• Q.2. Check InterPro on what is known about this region. Was the 3D structure of this region predicted or solved?

Let’s investigate if this 15 X 9 AA tandem repeats of sequence pattern P-P-x-x-P-x-P-P-x is present in other human proteins.

Click BLAST near this region 244 - 378. Following the suggested cut-offs (above), choose the E-value < 0.0001 and human for the Target database, and search the sequence of the 244-378 region against UniProtKB Human database.

  • Q.2. How many Reviewed proteins have been found? This is the number of curated human proteins in which this repeat is present.

Now, we can look at a specific alignment. For example, click on View alignment for FMN2_HUMAN - Formin-2 Homo sapiens (Human).

  • Q.3. What are positions of this region in the formin-2 protein? Write it down.
  • Q.4. Check InterPro if the 3D structure of this region was predicted or solved.

Multiple sequence alignment

“pairwise alignments whispers… multiple alignment shouts out loud” (Hubbard et al., 1996)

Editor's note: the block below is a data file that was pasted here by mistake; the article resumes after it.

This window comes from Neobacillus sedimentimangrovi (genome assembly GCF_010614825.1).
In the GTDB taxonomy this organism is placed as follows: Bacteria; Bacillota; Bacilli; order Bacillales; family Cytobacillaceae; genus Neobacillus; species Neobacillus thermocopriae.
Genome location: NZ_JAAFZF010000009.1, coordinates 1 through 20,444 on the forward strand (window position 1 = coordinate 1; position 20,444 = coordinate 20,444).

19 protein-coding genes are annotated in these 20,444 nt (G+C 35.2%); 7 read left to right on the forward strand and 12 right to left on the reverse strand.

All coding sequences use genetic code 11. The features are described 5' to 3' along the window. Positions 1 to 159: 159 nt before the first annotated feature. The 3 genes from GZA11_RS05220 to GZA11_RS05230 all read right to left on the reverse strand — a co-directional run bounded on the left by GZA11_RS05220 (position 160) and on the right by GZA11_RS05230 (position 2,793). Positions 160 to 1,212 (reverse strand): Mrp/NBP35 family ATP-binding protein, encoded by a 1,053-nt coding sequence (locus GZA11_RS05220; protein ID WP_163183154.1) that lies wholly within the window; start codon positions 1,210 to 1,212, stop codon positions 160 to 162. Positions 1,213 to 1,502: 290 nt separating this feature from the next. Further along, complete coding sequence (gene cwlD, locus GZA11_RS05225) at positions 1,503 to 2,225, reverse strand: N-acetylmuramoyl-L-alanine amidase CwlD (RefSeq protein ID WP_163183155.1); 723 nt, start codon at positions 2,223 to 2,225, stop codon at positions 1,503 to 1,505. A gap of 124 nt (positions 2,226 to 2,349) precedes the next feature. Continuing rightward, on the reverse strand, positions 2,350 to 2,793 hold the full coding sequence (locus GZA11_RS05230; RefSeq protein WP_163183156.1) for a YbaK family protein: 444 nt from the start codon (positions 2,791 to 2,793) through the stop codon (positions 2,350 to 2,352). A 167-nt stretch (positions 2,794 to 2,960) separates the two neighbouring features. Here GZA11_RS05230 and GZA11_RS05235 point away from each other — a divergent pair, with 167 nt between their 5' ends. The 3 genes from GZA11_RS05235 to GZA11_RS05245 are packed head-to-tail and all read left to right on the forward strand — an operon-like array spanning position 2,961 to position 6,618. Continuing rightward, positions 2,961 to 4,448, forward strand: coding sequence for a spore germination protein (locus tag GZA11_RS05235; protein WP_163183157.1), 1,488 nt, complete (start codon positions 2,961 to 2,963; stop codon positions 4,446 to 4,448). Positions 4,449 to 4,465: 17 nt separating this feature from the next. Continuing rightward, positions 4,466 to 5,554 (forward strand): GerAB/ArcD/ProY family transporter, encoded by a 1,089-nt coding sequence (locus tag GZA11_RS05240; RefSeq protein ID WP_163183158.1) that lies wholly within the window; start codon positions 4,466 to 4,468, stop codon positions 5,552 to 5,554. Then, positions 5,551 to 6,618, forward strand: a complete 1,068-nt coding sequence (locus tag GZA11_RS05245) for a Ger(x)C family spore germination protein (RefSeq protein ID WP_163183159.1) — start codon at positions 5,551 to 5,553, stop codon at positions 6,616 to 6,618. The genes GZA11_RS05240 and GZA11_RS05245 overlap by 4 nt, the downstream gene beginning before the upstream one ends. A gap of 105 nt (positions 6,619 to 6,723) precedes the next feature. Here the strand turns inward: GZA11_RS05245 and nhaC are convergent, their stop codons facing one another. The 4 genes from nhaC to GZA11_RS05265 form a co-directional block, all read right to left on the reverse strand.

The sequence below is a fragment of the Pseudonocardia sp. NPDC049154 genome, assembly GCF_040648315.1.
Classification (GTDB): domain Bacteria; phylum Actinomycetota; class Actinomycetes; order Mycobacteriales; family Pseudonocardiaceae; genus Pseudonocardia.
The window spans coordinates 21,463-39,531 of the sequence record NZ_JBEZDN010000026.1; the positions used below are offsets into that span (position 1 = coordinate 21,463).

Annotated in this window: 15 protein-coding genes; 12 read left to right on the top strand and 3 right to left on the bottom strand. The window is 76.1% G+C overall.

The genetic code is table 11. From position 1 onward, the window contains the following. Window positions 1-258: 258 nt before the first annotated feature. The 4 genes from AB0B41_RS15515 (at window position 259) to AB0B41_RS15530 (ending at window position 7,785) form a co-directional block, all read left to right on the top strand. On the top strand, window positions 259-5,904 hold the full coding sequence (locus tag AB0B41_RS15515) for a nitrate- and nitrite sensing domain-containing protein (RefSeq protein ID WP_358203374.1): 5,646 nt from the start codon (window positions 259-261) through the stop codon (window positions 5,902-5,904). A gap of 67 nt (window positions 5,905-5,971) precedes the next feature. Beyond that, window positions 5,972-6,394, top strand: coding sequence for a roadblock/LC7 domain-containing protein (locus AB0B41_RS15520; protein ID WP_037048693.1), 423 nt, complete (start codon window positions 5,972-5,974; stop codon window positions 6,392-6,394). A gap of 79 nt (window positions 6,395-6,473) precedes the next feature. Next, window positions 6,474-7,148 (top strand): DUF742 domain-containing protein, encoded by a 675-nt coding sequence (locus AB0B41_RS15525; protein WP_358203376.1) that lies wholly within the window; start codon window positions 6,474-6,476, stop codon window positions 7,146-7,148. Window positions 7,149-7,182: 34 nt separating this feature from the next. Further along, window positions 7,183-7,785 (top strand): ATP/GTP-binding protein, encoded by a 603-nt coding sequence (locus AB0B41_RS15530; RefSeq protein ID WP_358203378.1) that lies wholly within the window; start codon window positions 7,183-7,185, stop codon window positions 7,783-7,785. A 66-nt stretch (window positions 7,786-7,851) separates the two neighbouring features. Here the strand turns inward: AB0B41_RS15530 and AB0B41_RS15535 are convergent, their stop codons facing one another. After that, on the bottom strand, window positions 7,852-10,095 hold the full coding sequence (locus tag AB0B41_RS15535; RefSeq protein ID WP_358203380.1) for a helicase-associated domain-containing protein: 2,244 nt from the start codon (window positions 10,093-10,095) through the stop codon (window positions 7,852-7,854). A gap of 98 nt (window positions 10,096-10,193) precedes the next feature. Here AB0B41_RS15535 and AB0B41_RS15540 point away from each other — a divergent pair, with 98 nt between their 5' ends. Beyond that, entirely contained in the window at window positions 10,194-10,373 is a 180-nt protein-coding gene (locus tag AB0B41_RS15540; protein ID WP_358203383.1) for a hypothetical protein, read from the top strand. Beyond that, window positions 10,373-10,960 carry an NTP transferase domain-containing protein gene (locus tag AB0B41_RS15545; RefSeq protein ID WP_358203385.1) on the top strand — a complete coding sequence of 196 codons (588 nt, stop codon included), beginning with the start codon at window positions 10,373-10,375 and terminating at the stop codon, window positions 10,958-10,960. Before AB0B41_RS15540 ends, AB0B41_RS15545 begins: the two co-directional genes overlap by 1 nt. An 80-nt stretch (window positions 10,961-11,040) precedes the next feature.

Multiple sequence alignment is used to:

  • Find structural similarity in proteins and RNA.
  • Predict secondary structure and model a protein 3D structure.
  • Build phylogenetic trees.
  • Annotate a protein sequence to a family or a domain.
  • Build a profile for a new family.
  • Identify functional motif in DNA or protein.

Popular methods:

  • Clustal Omega - implemented on the UniProt website.
  • T-Coffee (developed by Cedric Notredame, CRG).

Multiple protein alignment in UniProt

At UniProt, let’s search for Il1a protein.

Select Filter by Reviewed and check Il1a protein for a few mammalian species (any 6-15). Click Align on the upper tab.

Here is the resulting alignment. You can scroll down or click on the upper left panel to see the phylogenetic tree for the selected species.

Pro-peptide of IL-1α has a functional nucleus localization signal (NLS) with a sequence


Can you find this signal and tell if it is conserved in the aligned proteins? (TIP: highlight positive & charged amino acids, as K (Lysine) and R (Arginine) are both positively charged amino acids.)